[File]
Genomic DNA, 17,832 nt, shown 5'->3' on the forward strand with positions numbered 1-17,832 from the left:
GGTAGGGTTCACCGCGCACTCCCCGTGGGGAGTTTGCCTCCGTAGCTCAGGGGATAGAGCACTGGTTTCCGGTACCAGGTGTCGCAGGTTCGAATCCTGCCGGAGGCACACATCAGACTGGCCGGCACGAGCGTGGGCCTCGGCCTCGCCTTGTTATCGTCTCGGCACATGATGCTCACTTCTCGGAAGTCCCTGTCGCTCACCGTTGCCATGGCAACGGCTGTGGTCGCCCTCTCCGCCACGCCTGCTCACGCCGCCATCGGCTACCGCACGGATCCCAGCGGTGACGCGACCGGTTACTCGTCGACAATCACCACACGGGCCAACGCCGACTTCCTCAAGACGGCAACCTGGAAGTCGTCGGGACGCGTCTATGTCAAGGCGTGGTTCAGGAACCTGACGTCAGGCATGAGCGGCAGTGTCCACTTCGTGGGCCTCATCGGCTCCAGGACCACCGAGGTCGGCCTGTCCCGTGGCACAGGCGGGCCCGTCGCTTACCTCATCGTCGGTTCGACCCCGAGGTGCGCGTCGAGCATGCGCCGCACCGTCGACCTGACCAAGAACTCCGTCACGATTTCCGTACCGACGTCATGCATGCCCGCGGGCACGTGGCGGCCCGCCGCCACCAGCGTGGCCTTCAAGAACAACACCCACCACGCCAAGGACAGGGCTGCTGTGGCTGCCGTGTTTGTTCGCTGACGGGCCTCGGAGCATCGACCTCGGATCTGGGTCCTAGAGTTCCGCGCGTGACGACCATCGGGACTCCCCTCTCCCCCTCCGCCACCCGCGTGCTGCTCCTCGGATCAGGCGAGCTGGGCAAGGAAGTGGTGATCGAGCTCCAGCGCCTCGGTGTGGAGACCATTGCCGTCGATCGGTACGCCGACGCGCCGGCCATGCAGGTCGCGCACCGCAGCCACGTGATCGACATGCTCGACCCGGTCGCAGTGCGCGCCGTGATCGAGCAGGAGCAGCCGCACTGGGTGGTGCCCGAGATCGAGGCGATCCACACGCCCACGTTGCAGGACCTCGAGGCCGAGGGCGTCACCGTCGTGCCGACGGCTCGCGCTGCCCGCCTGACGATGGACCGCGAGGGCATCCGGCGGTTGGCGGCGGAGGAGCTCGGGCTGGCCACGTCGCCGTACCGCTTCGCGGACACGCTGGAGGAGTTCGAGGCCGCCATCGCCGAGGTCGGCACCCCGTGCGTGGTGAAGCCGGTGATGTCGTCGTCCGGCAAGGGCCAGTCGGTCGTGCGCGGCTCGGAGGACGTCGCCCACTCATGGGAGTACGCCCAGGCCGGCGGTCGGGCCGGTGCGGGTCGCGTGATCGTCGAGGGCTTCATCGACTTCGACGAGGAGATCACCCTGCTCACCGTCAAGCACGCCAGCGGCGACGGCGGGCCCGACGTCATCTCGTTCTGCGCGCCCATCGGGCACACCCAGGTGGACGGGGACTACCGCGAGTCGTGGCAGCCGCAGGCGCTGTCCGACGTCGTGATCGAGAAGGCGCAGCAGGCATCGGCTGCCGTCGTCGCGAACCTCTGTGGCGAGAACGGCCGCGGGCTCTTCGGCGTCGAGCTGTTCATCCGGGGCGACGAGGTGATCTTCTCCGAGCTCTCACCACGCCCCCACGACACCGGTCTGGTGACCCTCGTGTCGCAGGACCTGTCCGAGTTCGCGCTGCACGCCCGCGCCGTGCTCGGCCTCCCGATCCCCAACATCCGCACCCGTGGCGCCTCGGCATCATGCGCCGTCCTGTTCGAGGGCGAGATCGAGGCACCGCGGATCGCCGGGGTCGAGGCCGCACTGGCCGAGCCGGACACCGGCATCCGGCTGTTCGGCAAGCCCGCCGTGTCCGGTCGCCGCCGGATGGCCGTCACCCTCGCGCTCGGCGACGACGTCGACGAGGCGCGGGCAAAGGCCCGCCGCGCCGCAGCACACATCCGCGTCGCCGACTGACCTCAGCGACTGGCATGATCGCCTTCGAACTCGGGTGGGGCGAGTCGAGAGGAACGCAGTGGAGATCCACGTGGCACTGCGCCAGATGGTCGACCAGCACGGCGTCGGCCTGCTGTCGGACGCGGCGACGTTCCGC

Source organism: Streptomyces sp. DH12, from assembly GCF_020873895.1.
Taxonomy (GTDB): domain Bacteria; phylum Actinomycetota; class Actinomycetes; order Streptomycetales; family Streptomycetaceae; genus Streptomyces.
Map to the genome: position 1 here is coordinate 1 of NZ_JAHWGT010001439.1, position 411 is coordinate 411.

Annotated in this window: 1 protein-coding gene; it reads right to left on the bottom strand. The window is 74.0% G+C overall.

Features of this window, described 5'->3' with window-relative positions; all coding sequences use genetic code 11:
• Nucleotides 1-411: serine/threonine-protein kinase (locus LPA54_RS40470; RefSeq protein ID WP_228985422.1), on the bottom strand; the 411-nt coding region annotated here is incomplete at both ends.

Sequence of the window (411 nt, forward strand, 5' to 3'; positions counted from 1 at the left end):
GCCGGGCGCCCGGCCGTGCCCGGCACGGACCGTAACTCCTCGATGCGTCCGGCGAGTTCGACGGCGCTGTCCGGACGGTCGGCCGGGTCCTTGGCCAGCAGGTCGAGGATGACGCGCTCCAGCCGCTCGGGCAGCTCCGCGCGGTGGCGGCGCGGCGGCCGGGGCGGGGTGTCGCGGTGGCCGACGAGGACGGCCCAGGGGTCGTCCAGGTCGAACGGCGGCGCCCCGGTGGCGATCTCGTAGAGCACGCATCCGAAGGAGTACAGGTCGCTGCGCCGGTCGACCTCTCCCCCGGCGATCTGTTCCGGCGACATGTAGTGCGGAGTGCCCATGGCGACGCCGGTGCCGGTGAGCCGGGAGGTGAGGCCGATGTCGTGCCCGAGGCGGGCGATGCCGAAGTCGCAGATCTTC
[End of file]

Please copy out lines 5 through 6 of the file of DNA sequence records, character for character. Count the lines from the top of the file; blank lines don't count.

Map to the genome: position 1 here is coordinate 1 of NZ_JAHWGT010001439.1, position 411 is coordinate 411.

Annotated in this window: 1 protein-coding gene; it reads right to left on the bottom strand. The window is 74.0% G+C overall.